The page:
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Utah man run over after being tased by police sues officers

By Pat Reavy

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    WEST VALLEY CITY, Utah (KSL) — A man who suffered permanent debilitating injuries when he was run over by a car while being arrested by West Valley police is now suing the officers involved.

Atonio Sivatia, 22 — known as “O.J.” to his family and friends — was lying on the ground on Redwood Road when a car ran directly ran over him. Sivatia was caught underneath the car and dragged about 15 feet before the car came to a stop on top of his head.

On Tuesday, through his mother and attorney Robert Sykes, Sivatia filed a lawsuit in federal court against West Valley City and four of its police officers.

“This is one of the saddest cases I’ve ever had as an attorney,” Sykes said during a press conference announcing the lawsuit.

On Dec. 6, 2020, police were called to an apartment complex near 4000 S. Redwood Road about midnight where Sivatia was yelling and screaming in the parking lot and broke an apartment window. Nonnie Masaniai, Sivatia’s mother, said her son was at a party with alcohol, but doesn’t know what made him upset that night. Sykes suggested he had been in an argument with his girlfriend.

But a West Valley police officer wrote in a police report that he was dispatched to assist another officer with “a violent mental subject.” Witnesses could hear Sivatia yelling suicidal comments as he punched apartment walls and a window and then went outside and banged on several car windows. One person who was sitting in his car told officers that Sivatia punched his window and demanded that he give him his vehicle, the report states. Sykes said Tuesday that Sivatia had called for a ride to leave the party and thought the driver was there to pick him up so he knocked on the window.

Sykes showed body camera video from the officers involved. One video begins with West Valley police officer Ammon Fox arriving at the apartment complex. Sivatia can be heard yelling in the background.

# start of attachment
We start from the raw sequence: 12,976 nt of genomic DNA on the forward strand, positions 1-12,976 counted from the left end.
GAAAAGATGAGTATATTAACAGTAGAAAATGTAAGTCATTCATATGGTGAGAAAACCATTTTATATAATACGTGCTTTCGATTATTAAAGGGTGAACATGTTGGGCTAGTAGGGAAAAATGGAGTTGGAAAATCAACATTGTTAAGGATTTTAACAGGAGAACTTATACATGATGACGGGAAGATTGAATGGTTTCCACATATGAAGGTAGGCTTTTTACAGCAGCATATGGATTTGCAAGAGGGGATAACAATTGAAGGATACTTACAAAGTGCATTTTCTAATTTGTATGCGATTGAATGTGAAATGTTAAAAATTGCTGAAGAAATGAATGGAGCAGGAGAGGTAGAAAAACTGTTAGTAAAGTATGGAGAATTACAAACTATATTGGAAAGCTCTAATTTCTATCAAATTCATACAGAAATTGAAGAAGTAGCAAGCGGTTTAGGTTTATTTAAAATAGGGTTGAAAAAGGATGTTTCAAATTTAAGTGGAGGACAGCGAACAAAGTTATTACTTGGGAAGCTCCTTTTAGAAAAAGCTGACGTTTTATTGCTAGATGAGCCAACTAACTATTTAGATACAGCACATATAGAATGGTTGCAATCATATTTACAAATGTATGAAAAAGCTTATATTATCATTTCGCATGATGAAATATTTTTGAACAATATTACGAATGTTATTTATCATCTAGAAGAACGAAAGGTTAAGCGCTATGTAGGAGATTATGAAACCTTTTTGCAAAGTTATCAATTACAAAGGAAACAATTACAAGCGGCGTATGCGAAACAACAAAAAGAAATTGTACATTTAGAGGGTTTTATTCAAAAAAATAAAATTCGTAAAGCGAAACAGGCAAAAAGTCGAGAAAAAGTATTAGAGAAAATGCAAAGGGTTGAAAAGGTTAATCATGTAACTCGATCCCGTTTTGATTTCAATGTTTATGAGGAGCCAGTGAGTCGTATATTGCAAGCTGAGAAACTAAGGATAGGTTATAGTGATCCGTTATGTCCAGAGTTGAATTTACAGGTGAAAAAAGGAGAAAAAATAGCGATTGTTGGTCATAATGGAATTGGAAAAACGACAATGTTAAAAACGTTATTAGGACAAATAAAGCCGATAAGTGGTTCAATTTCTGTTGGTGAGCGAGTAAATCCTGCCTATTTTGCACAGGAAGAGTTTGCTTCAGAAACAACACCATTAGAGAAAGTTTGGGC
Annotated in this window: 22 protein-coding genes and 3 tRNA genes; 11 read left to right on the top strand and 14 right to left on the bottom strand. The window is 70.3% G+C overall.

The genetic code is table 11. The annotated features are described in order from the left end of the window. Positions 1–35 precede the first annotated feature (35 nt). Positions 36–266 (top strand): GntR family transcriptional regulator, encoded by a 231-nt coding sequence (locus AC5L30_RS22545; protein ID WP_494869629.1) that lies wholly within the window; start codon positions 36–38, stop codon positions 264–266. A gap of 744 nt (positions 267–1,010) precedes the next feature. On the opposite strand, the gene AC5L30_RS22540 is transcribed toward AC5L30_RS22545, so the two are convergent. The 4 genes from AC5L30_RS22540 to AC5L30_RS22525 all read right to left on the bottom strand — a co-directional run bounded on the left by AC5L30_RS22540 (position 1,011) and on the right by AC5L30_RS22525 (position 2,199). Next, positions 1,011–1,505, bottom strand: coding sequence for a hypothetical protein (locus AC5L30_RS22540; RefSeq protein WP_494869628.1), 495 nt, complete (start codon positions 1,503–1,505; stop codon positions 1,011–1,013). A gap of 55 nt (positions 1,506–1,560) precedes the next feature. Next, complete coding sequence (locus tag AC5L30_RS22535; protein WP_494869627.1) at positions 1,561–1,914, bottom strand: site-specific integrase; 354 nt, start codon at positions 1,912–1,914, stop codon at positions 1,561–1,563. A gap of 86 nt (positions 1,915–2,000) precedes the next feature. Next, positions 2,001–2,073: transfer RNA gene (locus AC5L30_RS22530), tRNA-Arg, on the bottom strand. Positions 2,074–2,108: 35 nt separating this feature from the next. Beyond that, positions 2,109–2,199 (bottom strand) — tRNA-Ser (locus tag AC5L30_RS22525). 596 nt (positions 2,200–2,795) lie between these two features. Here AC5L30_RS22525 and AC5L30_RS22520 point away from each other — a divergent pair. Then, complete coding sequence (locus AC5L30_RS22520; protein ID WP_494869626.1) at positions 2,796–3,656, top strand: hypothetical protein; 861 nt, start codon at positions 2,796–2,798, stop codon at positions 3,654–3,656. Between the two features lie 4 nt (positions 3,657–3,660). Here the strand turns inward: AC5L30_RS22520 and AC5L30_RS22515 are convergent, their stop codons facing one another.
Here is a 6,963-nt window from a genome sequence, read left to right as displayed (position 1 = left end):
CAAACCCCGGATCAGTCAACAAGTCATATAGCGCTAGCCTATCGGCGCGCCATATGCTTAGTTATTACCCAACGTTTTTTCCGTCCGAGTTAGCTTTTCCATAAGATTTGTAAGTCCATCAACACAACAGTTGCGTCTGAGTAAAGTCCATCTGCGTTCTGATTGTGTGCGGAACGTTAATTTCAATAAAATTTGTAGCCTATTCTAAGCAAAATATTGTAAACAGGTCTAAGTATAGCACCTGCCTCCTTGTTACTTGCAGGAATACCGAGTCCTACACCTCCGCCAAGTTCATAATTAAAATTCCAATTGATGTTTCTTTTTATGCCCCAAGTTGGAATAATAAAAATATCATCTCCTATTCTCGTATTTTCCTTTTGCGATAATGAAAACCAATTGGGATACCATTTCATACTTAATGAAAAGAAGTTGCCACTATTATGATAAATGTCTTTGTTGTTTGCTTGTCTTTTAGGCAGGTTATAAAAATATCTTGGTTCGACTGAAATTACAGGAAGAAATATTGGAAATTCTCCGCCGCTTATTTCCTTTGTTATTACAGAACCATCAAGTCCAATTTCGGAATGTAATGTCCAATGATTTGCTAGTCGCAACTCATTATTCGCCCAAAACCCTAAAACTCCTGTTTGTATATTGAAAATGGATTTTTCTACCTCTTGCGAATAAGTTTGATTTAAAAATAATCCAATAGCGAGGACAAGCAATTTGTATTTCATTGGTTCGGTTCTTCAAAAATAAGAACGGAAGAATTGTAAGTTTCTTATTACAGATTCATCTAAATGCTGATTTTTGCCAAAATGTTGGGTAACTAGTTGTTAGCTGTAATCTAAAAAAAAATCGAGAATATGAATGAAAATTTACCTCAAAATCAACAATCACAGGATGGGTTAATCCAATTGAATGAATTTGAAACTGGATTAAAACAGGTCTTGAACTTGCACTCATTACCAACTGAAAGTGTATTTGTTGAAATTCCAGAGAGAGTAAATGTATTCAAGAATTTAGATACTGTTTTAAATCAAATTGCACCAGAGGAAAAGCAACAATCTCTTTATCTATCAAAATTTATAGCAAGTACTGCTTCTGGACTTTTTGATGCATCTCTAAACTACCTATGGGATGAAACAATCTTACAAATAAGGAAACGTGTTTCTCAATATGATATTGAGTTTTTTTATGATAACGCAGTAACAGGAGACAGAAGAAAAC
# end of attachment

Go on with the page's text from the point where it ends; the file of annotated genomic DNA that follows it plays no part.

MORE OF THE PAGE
“Get on the ground, this is the police department,” Fox ordered Sivatia. “You can’t keep attacking people.”

Instead, Sivatia started moving away from the officer.

“He’s now running from me, not moving very fast,” the officer tells police dispatchers. “Stop, police!”

As Sivatia makes his way to Redwood Road, Fox’s tone on the video becomes more urgent. According to a police report, “Fox advised over the (police) radio that the male was attempting to be hit by vehicles in the road and a Taser was deployed.” In another court document, the officer again stated that he believed Sivatia was having “an apparent psychiatric episode” and that he used his Taser to prevent a crash on Redwood Road.

Sykes said he does not believe that is true, stating his client was not trying to intentionally be hit.

After Fox deployed his Taser, it caused Sivatia to fall to the ground. Sivatia was left lying on his back in the inside lane of traffic on Redwood Road, according to the lawsuit.

“Any reasonable officer would have known with certainty that compelling a suspect, like Atonio, to lie on his back in a lane of high speed traffic on Redwood Road at midnight would subject that suspect to a very high risk of catastrophic injury from being struck by a motorist who would not expect to encounter a person lying on the road at that time of night,” the lawsuit states.

It further contends that the officer’s actions to that point “were more than just negligent but were reckless, grossly negligent and extremely outrageous under the circumstances.” A Taser should not have been used in that situation, especially on a busy road, Sykes said.

The road was dark at that time and not well lit, and one car barely missed Sivatia when he first dropped to the ground after the Taser was deployed, the lawsuit says. At this point, Sivatia was compliant with officers’ commands and can be heard in the bodycam video saying, “I’m sorry.”